This week was all about GTA Online. Or rather, its entertainingly shambolic launch. I haven't been paying too much attention to how the general UK gaming public has reacted to it, but over in the states there's been an endless amount of complaints, many of which are mind-boggling in their vitriol and anger. Of course, this is to be expected, but at the same time, it does throw up an interesting discussion. I made a Twitter quip about GTA Online's issues sorting out the people who've played MMOs and understand server issues from those who have no clue, and that elicited some interesting responses.
One person branded me a “Rockstar apologist,” which I did rather like. But I wasn't really defending Rockstar at all. The reality is, they messed up. Rockstar is so secretive, that I can't imagine there was a particularly large beta testing phase of the product. At least, compared to most MMOs these days that have extensive open Betas that go on for months. So when GTA Online opened its gates and its servers began to feel the sheer weight of a fairly large portion of the 15 million people that bought the game trying to play together online, I can only imagine what happened: Bzzzzzzzt. Smell of plastic melting.
I also talked to some people who played the “I paid my £50 for the game, and it wasn't ready, and that's unacceptable” card. That's a very valid and fair point, and I have no argument with that. Yes, money was paid for a product, and we should expect it to work. But just because you paid money for it, it doesn't guarantee that it is going to work. Many people accept that, but the loudest complainers just don't seem to be able to.
The reason for my Twitter quip is that as most of you know, I'm from the prehistoric age of gaming. I remember when making things work was a nightmare. When you used a phone line to play online, and if someone called, you were screwed. I played all of the early MMOs and have experienced everything from server glitches and meltdowns to Lord British being murdered in his own game by a wily cleverdick who figured out how to do it. That was truly epic, by the way - one of the best gaming moments ever. I've had characters disappear for days, seen server wipes and full game rollbacks of several days. Those early days had many disasters, but most of the time things worked.
These days, online games have become fantastically reliable, and we've seen endless smooth launches of products. Blizzard's recent expansions have been astonishing in their seamless transition from old to new - at worse requiring you to log in and out of the game when the new expansion was turned on. Rift's debut and expansions have all been similarly flawless, and there are many other multiplayer games that have worked great right out of the box. This of course should be expected. But really - and the whole point of this rambling piece and my original tweet - stuff can still go wrong, and will.
It's great that modern gaming technology works so well. But the fact that it does has created in quite a few players an unrealistic expectation of guaranteed reliability. At the end of the day, if someone wants to pop a vein over that, I guess that's their prerogative - but to me it just seems like there's a distinct lack of perspective, to a point where it's unhealthy. Listening to these people, you'd think it was the end of the world, and that somehow they're being personally robbed of something. It's not broken forever. It will be fixed. You can still play the single-player game. And you can even go and do something else in the meantime. Get a grip!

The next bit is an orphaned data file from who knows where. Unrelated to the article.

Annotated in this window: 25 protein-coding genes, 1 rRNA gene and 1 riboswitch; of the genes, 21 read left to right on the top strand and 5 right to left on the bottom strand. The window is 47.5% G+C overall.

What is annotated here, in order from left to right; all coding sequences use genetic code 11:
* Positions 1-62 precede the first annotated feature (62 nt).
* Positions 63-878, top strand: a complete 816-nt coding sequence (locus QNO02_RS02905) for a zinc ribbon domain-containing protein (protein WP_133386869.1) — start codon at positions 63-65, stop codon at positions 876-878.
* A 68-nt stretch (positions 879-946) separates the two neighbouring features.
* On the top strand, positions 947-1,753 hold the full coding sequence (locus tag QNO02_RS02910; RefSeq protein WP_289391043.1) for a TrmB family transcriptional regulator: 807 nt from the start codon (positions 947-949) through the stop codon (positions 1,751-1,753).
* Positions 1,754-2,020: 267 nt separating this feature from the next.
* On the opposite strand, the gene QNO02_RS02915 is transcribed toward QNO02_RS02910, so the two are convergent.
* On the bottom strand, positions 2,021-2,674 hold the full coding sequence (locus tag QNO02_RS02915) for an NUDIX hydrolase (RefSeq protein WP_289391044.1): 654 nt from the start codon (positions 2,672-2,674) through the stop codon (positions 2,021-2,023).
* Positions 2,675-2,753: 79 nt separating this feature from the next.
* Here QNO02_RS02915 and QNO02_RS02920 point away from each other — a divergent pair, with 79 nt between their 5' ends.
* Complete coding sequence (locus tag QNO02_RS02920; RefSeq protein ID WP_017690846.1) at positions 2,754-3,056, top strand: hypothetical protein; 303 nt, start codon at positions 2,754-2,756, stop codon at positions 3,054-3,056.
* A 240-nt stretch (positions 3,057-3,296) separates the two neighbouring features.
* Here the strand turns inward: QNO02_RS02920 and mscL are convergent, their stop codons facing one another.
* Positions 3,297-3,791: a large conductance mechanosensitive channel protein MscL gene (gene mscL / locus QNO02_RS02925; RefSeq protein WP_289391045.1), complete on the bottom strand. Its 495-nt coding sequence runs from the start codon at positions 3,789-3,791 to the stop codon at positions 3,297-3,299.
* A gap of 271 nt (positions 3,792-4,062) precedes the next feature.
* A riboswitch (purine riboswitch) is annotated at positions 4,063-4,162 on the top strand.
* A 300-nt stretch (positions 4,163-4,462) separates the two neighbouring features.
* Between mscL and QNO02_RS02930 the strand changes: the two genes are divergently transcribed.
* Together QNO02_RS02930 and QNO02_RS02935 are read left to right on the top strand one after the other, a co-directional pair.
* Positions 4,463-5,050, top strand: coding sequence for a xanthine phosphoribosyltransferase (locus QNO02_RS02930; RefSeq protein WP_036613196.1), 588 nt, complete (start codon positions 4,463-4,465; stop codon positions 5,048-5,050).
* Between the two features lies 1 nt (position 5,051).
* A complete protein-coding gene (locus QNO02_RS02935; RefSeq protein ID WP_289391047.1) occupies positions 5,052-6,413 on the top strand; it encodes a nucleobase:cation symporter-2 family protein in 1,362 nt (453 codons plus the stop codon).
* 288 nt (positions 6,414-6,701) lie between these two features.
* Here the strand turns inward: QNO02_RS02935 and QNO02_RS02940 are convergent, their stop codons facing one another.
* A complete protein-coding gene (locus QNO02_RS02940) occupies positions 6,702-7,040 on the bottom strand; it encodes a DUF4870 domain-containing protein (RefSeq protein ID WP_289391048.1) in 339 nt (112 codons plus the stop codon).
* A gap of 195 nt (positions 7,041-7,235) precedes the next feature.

Anyway, assuming Rockstar finally fixes everything and you want to play GTA Online but aren't quite sure where to start, I put together some beginners hints and tips that should help you along. I actually really enjoyed writing this, taking me back to the 80s and 90s when I used to write tips columns for the various magazines I worked on.
With the next-gen machines just around the corner, I thought it high time we looked at the launch games lists and started picking some winners. So this week we took a look at the PlayStation 4 lineup, and each member of the team picked their three favourites. My list features a funky platformer, a great racer, and a predictable shooter.
Breaking Bad finished this week, as I'm sure many of you know. I thought it was utterly fantastic - and perhaps one of the best TV shows I've ever watched. Jeremy was inspired by its brilliance, and asked the question: where's the Breaking Bad video game? It's a really smart piece about whether such a game could ever exist.
We took a good look at Super Mario 3D World and enjoyed its sheer craziness. Nintendo are suffering a few woes, and I think Wii U is going to struggle in the face of its two juggernaut competitors, but it's still going to feature some must-have games, and this looks like one of them.
Wind Waker is a similar standout game. Its transition from GameCube black sheep to modern day critical darling was put under the microscope and examined. If you're into nerdy game minutiae, this will likely pique your interest.
Finally, I thought I'd wrap up with our piece about how much a Steam Box will cost you. So far, I'm still not quite sure exactly how the new SteamOS works, and how a Steam Box really differs from a PC with a very long HDMI cable, but I'm interested to hear more. In the meantime, this is what we know.
See you next week!
Jaz Rignall is editorial director of USgamer.net, the American version of Eurogamer that proudly serves PG Tips to its visitors.